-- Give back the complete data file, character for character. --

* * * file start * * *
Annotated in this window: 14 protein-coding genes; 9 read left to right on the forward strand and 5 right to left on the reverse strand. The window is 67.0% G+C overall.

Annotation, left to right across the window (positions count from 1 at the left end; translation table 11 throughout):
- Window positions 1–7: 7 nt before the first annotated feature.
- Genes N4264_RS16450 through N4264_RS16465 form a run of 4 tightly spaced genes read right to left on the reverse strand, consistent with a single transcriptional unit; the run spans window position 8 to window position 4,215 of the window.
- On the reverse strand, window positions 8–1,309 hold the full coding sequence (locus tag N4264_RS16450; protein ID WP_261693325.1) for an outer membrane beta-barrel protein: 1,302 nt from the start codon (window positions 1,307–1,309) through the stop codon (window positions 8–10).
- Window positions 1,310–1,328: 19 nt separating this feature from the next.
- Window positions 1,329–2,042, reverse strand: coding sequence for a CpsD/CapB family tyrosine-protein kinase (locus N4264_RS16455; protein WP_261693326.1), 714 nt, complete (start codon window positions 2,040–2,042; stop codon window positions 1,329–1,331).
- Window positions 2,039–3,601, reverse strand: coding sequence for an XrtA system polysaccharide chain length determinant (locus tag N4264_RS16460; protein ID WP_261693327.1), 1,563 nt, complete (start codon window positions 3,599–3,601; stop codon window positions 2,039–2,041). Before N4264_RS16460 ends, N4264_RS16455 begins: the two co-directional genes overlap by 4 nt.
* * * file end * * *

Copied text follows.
Annotated in this window: 14 protein-coding genes; 9 read left to right on the forward strand and 5 right to left on the reverse strand. The window is 67.0% G+C overall.

Annotation, left to right across the window (positions count from 1 at the left end; translation table 11 throughout):
- Window positions 1–7: 7 nt before the first annotated feature.
- Genes N4264_RS16450 through N4264_RS16465 form a run of 4 tightly spaced genes read right to left on the reverse strand, consistent with a single transcriptional unit; the run spans window position 8 to window position 4,215 of the window.
- On the reverse strand, window positions 8–1,309 hold the full coding sequence (locus tag N4264_RS16450; protein ID WP_261693325.1) for an outer membrane beta-barrel protein: 1,302 nt from the start codon (window positions 1,307–1,309) through the stop codon (window positions 8–10).
- Window positions 1,310–1,328: 19 nt separating this feature from the next.
- Window positions 1,329–2,042, reverse strand: coding sequence for a CpsD/CapB family tyrosine-protein kinase (locus N4264_RS16455; protein WP_261693326.1), 714 nt, complete (start codon window positions 2,040–2,042; stop codon window positions 1,329–1,331).
- Window positions 2,039–3,601, reverse strand: coding sequence for an XrtA system polysaccharide chain length determinant (locus tag N4264_RS16460; protein ID WP_261693327.1), 1,563 nt, complete (start codon window positions 3,599–3,601; stop codon window positions 2,039–2,041). Before N4264_RS16460 ends, N4264_RS16455 begins: the two co-directional genes overlap by 4 nt.